• The values we want to set for the merge_fields on this list. Merge fields allow you to add extra data to a contact in a mailing list. For example you could store phone numbers, dates of births, company names, etc. In this example we’ll just add the first name and last name

Finally we listen for the response by registering an end handler. In here we check for two states initially. If the status is less than 300 it means the user was successfully added, or if we get back a HTTP status 400 but the title in the response says Member Exists, then the email address is already in this list. In both cases we can report back to the user that they have successfully signed up. If we get any other status code then something went wrong. In this situation, you’d likely want to let the user try again or raise an alert to yourself and manually fix it.

And if we go check out our MailChimp list, we should see one new member:

2 – Letting your users integrate with their MailChimp account

Now we’re adding our own users, wouldn’t it be awesome to let our users integrate our app with their MailChimp account? Some common use cases are:

  • Perhaps you want to offer mailing list functionality without writing it yourself—for example if you’re writing a CRM, shopping platform, or a blogging service;
  • Import contacts to pre-fill your users contact list; or to
  • Create and Send campaign emails on their behalf from within your app.

In our example, we take a quick look at how we could import all the contacts from an existing Mailing List in MailChimp into our own data store. We’ll do this in 3 stages:

  1. We’ll use OAuth and let the user grant us access to their MailChimp account
  2. With that authentication granted we’ll grab the available Lists and pick which one they want to sync the members from
  3. We’ll grab all the members and store them!

So let’s get cracking!

Using OAuth to get access to the users account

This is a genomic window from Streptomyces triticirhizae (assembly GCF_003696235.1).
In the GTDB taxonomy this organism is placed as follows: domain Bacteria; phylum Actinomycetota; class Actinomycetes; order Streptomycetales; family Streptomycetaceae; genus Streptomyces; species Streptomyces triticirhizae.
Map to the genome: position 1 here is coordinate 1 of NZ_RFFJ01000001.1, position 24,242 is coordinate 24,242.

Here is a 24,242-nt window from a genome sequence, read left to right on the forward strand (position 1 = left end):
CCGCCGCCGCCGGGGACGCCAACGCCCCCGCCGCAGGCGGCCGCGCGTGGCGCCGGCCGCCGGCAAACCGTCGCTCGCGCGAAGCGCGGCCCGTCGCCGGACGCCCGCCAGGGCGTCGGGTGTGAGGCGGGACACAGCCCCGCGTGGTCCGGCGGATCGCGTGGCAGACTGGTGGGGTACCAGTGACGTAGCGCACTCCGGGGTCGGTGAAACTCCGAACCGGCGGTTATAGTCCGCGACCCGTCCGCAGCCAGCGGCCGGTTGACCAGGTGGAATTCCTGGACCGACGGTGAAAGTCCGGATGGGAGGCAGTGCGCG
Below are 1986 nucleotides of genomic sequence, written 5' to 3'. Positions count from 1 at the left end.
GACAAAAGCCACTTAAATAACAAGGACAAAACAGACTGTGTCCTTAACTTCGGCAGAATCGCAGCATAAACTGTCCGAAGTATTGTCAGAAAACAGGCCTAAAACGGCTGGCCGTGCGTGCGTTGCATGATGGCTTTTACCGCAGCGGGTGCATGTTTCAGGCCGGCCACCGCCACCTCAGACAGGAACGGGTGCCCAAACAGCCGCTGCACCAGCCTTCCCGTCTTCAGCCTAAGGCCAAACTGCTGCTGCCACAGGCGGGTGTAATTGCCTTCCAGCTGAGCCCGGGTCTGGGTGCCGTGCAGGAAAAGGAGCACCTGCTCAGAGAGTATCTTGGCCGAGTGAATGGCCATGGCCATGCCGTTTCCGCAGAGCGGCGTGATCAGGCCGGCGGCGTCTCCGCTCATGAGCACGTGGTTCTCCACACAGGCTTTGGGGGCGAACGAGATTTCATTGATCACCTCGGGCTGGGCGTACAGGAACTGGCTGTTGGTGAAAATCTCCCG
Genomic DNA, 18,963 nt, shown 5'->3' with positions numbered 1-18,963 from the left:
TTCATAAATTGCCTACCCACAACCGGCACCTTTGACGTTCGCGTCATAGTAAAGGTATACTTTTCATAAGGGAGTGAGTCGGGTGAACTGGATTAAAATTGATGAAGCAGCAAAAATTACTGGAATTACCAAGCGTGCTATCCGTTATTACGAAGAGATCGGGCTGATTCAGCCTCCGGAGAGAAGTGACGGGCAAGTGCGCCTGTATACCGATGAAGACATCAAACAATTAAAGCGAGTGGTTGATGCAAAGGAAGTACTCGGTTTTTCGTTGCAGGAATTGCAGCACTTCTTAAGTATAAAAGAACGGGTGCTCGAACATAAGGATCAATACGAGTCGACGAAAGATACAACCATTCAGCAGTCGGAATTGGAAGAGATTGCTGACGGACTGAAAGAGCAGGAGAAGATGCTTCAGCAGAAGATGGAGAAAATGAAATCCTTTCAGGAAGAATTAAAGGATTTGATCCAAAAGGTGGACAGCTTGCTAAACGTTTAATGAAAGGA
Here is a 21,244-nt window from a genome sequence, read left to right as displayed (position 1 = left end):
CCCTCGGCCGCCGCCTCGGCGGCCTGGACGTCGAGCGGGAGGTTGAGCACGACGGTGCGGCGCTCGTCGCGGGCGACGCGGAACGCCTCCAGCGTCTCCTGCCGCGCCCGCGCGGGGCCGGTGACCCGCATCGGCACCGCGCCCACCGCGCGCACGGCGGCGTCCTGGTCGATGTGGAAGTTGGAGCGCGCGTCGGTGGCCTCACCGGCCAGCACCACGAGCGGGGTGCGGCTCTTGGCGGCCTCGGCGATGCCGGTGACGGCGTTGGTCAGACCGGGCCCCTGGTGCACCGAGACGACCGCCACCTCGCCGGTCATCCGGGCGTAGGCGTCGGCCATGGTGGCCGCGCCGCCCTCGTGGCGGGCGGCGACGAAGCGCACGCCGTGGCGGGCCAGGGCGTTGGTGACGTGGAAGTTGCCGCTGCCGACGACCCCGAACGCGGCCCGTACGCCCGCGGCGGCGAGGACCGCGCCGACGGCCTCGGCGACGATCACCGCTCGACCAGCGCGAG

In order to access another user’s account on MailChimp, we need to register ourselves as an App on the platform:

  • Log in to your MailChimp account and go to Profile on the top right. Then on the Profile page, go to Extras -> Registered apps. Click Register An App. You’ll then be presented with a form to fill in the details of your app:

For the most part you can set these values to whatever makes sense. The really important one though is Redirect URI. This is the url in our application where MailChimp will redirect users once they’ve been authenticated. Since we’re going to run this on our local machine for now, we need to set this to:

http://127.0.0.1:3000/mailchimp/auth/callback

Once you’ve clicked Create App you’ll be told your app is created. On this page, scroll down and you’ll find two very important pieces of information:

  • Client ID
  • Client Secret

Now let’s create a simple page in our views directory which will trigger our flow called integrated-mailchimp.html:

Next we need to hook up an express handler to process the call to /mailchimp/auth/authorize:

Insert your MailChimp Client ID from earlier and then restart your server and hit our new page: http://localhost:3000/integrate-mailchimp.html:

If you try it out, you should see that when you click the button you’re asked to log into MailChimp. Then afterwards you’re returned to a page on your local machine —this is perfect. Now we need to handle the OAuth callback from MailChimp.

The OAuth callback needs to do the following:

  • Request an access_token for the user. This is needed to make all future requests for this user
  • Request for the OAuth metadata for the use. This provides information about which API Endpoint we need to talk to for this user